Tom Gola

From Wikipedia, the free encyclopedia
Jump to navigation Jump to search
Tom Gola
Tom Gola 1953.JPG
Gola in 1953
Personal information
Born (1933-01-13)January 13, 1933
Philadelphia, Pennsylvania
Died January 26, 2014(2014-01-26) (aged 81)
Philadelphia, Pennsylvania
Nationality American
Listed height 6 ft 6 in (1.98 m)
Listed weight 205 lb (93 kg)
Career information
High school La Salle (Philadelphia, Pennsylvania)
College La Salle (1951–1955)
NBA draft 1955 / Pick: Territorial
Selected by the Philadelphia Warriors
Playing career 1955–1966
Position Small forward / Shooting guard
Number 15, 6
Career history
Philadelphia/San Francisco Warriors
19621966 New York Knicks
Career highlights and awards
Career statistics
Points 7,871 (11.3 ppg)
Rebounds 5,417 (7.8 rpg)
Assists 2,962 (4.2 apg)
Stats at
Basketball Hall of Fame as player
College Basketball Hall of Fame
Inducted in 2006
Tom Gola
Philadelphia City Controller
In office
January 5, 1970 – January 7, 1974
Preceded by Alexander Hemphill
Succeeded by William Klenk
Member of the Pennsylvania House of Representatives
from the 170th district
In office
January 7, 1969 – January 5, 1970
Preceded by District Created
Succeeded by Alvin Katz
Personal details
Political party Republican

Thomas Joseph Gola (January 13, 1933 – January 26, 2014) was an American basketball player and politician. He is widely considered one of the greatest NCAA basketball players of all-time.

Early life

Gola was the third of seven children born to Ike and Helen Gola. Gola's father was a Philadelphia policeman of Polish descent who had changed the family's surname from "Galinsky".[1] Gola was praised as a great all-around player as a high school student at La Salle College High School, where he led the Explorers to a Philadelphia Catholic League Championship. He entered La Salle a year after another Philadelphia basketball Hall of Famer, Paul Arizin, graduated from Villanova.

La Salle

Gola was one of the most talented collegiate athletes in Philadelphia sports history. He came to national attention while playing for the hometown La Salle University Explorers men's basketball team.

Gola starred as a college freshman and led La Salle to the 1952 NIT championship.[2] Gola paced the Explorers to the NCAA basketball championship in 1954 and was named Tournament MVP. That same season he was selected as National Player of the Year. As a senior, Gola helped La Salle finish as the runner-up in the 1955 NCAA Tournament. He averaged 20.9 points and 19.0 rebounds during 115 games and holds the NCAA record with 2,201 career rebounds. At 6'6" (198 cm), Gola was clearly a forward who could shoot/score, rebound and defend, but he also had the ballhandling (dribbling, passing) skills of a guard, and with his shooting range and All-Pro defensive skills, could play just as well in the backcourt. He was inducted into the La Salle Hall of Athletes in 1961 and the Big 5 Hall of Fame in 1986. In 1977, Tom Gola was inducted into the National Polish American Sports Hall of Fame.[3] Gola was listed on "ESPN's Countdown to the Greatest" College basketball players as #17.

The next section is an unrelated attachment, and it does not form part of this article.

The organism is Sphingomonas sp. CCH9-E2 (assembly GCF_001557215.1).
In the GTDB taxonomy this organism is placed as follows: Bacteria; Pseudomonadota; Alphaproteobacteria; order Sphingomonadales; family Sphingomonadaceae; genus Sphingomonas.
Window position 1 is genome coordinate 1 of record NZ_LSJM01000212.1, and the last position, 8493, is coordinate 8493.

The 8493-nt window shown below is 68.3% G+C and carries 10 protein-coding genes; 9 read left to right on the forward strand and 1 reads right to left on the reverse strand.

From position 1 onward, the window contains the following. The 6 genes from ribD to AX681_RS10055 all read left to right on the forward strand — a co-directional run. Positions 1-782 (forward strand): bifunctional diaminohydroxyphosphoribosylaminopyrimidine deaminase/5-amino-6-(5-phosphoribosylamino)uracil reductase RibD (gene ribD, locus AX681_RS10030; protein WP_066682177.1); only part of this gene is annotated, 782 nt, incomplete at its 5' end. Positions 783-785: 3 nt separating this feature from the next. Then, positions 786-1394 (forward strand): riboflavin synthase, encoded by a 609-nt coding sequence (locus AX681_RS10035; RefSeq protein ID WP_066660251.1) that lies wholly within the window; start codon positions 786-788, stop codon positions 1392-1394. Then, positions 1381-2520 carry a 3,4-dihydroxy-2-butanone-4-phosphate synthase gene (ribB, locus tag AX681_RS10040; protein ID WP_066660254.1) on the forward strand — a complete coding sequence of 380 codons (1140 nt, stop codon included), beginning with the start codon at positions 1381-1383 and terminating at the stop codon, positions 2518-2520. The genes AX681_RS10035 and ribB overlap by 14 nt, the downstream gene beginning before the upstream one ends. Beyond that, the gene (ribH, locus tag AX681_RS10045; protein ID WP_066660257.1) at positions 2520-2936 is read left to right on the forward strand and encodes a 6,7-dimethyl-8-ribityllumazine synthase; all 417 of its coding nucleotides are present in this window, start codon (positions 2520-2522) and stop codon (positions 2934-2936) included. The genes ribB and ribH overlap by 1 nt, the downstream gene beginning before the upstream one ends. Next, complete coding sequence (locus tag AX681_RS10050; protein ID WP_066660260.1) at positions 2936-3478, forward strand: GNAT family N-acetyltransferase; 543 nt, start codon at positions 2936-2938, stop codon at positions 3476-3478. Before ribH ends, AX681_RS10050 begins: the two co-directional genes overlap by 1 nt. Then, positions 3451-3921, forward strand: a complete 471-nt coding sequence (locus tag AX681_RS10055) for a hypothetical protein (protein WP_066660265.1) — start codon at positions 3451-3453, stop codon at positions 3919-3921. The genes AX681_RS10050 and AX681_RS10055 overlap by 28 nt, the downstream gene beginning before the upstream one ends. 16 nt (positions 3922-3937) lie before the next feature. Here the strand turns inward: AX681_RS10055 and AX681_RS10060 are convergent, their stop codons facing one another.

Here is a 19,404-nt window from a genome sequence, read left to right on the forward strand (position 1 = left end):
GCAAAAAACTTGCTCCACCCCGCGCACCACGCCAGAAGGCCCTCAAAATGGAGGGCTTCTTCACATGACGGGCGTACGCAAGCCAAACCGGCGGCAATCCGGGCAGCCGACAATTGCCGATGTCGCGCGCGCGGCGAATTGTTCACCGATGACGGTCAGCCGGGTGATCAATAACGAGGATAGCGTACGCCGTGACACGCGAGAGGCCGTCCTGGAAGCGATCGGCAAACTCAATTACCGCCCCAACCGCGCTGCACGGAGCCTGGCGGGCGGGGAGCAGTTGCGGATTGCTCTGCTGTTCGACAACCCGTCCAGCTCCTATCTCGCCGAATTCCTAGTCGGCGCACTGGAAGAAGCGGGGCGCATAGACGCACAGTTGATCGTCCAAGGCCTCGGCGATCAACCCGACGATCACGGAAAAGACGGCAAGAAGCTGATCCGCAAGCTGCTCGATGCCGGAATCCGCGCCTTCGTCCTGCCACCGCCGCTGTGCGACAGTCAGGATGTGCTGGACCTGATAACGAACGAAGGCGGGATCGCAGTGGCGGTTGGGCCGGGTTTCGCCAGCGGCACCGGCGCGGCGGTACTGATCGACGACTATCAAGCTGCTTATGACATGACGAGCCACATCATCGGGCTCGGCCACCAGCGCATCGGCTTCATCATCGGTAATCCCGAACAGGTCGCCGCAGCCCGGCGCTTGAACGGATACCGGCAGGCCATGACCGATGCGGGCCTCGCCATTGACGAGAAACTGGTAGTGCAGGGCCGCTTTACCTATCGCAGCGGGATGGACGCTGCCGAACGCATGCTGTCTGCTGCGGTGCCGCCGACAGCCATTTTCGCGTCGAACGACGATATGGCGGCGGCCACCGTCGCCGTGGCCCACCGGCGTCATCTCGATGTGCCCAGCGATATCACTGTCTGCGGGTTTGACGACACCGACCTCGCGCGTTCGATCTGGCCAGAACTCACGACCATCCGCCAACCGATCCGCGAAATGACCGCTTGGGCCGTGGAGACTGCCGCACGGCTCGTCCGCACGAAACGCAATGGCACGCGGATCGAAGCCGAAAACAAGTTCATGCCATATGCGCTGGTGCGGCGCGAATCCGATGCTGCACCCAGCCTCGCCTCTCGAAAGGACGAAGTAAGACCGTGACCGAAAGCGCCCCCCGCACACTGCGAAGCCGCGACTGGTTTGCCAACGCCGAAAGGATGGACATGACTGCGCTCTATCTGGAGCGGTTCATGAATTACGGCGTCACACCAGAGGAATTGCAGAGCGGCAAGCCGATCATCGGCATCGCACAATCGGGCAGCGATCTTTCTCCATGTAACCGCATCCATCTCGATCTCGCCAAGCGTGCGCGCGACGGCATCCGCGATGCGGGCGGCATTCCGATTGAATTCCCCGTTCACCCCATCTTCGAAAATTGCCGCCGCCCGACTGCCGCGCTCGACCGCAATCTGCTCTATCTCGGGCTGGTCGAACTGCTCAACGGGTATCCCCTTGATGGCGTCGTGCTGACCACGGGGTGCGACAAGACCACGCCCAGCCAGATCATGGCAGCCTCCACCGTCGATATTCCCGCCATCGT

After a phenomenal college career, Gola turned pro with the Philadelphia Warriors as a territorial draft pick. He teamed with All-Pros Paul Arizin and Neil Johnston to lead the Warriors to an NBA championship in 1956. He gained praise for concentrating on defense, passing and rebounding and allowing the other two to be the chief scorers during these years.

In 1959, Johnston temporarily retired due to a knee injury and the Warriors added seven-foot superstar Wilt Chamberlain. Again sacrificing himself for his team, Gola helped the Warriors consistently reach the NBA Playoffs, but they could not beat the star-studded Boston Celtics in the NBA Eastern Division during his seasons in the early 1960s even with Chamberlain. During the 1959–60 season, Gola became the first Warrior to have three straight games with a triple-double (the only other being Draymond Green, 2016).

Gola played with the New York Knicks from 1962 to 1966. He was enshrined in the Naismith Memorial Basketball Hall of Fame on April 26, 1976.

NBA career statistics

  GP Games played   GS  Games started  MPG  Minutes per game
 FG%  Field goal percentage  3P%  3-point field goal percentage  FT%  Free throw percentage
 RPG  Rebounds per game  APG  Assists per game  SPG  Steals per game
 BPG  Blocks per game  PPG  Points per game  Bold  Career high
Denotes season in which Gola won an NBA championship

Regular season

1955–56 Philadelphia 68 34.5 .412 .733 9.1 5.9 10.8
1957–58 Philadelphia 59 36.0 .415 .746 10.8 5.5 13.8
1958–59 Philadelphia 64 36.5 .401 .787 11.1 4.2 14.1
1959–60 Philadelphia 75 38.3 .433 .794 10.4 5.5 15.0
1960–61 Philadelphia 74 36.6 .447 .747 9.4 3.9 14.2
1961–62 Philadelphia 60 41.0 .421 .765 9.8 4.9 13.7
1962–63 Philadelphia 21 39.1 .457 .758 7.0 3.5 13.0
1962–63 New York 52 35.5 .460 .784 7.1 4.3 12.0
1963–64 New York 74 29.1 .429 .726 6.3 3.5 9.1
1964–65 New York 77 22.4 .448 .739 4.1 2.9 7.0
1965–66 New York 74 15.2 .450 .781 3.9 2.6 4.4
Career 698 32.3 .431 .760 8.0 4.2 11.3
All-Star 4 17.5 .414 .556 2.8 1.8 7.3